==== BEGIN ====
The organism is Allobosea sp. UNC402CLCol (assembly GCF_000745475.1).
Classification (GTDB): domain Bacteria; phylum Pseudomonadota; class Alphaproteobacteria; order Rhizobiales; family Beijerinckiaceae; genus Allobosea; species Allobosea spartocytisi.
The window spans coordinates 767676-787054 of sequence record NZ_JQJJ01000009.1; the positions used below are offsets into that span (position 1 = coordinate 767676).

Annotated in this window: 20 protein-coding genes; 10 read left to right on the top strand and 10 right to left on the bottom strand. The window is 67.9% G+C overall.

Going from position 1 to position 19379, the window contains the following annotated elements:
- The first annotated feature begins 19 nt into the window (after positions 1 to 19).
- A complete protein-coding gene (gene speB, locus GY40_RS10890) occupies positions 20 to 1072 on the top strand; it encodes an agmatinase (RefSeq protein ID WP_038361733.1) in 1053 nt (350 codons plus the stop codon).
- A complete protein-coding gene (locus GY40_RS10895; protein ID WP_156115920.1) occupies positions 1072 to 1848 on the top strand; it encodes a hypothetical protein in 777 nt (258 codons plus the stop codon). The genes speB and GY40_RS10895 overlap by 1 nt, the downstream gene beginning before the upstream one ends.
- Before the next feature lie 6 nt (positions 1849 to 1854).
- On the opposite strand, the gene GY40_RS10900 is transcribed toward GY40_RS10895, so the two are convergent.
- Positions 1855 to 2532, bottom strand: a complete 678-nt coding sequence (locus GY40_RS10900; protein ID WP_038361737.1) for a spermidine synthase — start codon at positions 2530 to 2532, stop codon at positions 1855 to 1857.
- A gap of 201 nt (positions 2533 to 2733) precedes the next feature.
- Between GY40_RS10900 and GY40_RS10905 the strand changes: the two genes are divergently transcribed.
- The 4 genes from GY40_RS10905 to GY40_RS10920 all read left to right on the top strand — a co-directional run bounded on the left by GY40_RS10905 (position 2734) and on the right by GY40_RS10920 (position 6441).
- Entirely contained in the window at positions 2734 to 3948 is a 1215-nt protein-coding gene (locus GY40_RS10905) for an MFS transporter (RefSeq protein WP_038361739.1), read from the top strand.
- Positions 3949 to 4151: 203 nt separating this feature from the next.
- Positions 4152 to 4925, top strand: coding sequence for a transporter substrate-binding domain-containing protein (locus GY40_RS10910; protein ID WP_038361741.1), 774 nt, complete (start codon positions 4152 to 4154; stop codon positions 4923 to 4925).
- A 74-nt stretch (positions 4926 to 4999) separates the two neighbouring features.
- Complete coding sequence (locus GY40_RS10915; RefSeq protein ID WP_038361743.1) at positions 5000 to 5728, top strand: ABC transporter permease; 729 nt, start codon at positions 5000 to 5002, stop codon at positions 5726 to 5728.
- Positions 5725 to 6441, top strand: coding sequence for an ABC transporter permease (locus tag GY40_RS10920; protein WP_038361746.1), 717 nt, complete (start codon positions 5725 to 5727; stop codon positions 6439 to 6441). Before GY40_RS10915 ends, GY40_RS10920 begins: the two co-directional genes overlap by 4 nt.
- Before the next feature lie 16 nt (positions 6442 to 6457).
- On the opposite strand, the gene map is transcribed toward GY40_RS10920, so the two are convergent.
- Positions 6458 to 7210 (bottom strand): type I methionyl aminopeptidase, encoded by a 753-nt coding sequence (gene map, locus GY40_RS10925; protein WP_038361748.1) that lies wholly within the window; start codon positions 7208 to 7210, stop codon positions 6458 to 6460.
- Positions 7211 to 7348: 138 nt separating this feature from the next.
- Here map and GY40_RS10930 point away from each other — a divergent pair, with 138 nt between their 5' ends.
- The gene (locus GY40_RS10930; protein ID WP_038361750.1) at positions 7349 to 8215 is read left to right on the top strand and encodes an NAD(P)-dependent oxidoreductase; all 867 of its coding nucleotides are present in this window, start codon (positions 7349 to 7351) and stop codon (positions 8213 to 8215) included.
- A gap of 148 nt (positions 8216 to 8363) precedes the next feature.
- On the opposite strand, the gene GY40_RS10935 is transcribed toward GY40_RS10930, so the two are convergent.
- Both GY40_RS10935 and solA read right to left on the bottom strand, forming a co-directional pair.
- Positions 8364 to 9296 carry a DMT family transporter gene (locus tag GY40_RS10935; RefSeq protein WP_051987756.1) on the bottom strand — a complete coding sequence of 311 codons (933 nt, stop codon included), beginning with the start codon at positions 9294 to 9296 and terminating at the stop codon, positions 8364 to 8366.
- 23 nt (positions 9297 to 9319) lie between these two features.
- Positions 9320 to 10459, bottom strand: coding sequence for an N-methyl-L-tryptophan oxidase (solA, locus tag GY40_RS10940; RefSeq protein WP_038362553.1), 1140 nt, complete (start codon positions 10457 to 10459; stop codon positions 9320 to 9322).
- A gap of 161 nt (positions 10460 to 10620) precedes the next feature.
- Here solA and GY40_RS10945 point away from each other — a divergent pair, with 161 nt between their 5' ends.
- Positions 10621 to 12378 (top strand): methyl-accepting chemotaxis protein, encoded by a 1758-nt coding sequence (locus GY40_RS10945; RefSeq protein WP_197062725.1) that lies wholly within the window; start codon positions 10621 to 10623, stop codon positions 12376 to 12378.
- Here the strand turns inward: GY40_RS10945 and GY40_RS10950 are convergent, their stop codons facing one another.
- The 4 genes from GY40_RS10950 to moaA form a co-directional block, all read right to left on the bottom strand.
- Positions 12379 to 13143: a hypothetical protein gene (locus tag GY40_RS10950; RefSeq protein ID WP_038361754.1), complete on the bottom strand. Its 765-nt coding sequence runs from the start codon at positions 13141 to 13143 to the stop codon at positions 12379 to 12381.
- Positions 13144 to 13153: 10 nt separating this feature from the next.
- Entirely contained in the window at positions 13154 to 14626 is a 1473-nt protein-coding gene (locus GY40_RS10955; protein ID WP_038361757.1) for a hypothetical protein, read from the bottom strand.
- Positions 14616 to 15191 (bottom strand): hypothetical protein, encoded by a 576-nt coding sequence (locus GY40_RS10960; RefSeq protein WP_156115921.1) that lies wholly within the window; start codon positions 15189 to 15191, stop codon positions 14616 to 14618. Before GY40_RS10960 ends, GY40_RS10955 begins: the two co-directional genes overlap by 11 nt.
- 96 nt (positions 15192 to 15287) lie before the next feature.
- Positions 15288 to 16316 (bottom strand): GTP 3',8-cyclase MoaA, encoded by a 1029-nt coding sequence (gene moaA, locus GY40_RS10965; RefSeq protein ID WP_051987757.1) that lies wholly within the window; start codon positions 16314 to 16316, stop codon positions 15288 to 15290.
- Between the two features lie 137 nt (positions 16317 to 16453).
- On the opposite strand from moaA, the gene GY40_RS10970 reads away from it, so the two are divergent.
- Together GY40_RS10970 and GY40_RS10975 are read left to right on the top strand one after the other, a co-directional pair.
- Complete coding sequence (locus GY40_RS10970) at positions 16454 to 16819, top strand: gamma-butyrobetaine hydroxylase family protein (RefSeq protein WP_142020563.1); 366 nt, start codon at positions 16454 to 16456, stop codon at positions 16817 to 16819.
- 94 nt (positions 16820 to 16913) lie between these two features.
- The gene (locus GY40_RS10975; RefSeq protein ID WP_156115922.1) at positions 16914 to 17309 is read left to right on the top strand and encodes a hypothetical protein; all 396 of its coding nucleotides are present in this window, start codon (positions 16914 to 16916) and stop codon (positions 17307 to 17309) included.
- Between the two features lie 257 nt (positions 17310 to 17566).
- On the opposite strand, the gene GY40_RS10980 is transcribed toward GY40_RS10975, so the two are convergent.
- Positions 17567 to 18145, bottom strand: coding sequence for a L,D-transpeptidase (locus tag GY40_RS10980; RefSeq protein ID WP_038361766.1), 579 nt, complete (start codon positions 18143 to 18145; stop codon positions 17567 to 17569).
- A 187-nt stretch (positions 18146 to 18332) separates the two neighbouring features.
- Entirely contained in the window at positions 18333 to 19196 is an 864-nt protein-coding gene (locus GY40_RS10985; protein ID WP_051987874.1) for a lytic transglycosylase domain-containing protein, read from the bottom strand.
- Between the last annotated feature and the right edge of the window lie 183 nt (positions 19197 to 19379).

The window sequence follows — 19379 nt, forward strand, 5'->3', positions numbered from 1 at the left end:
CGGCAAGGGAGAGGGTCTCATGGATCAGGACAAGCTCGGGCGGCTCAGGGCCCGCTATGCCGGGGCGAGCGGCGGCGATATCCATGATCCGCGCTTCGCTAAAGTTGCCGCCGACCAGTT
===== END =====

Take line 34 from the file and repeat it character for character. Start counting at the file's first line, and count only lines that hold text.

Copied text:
- Here solA and GY40_RS10945 point away from each other — a divergent pair, with 161 nt between their 5' ends.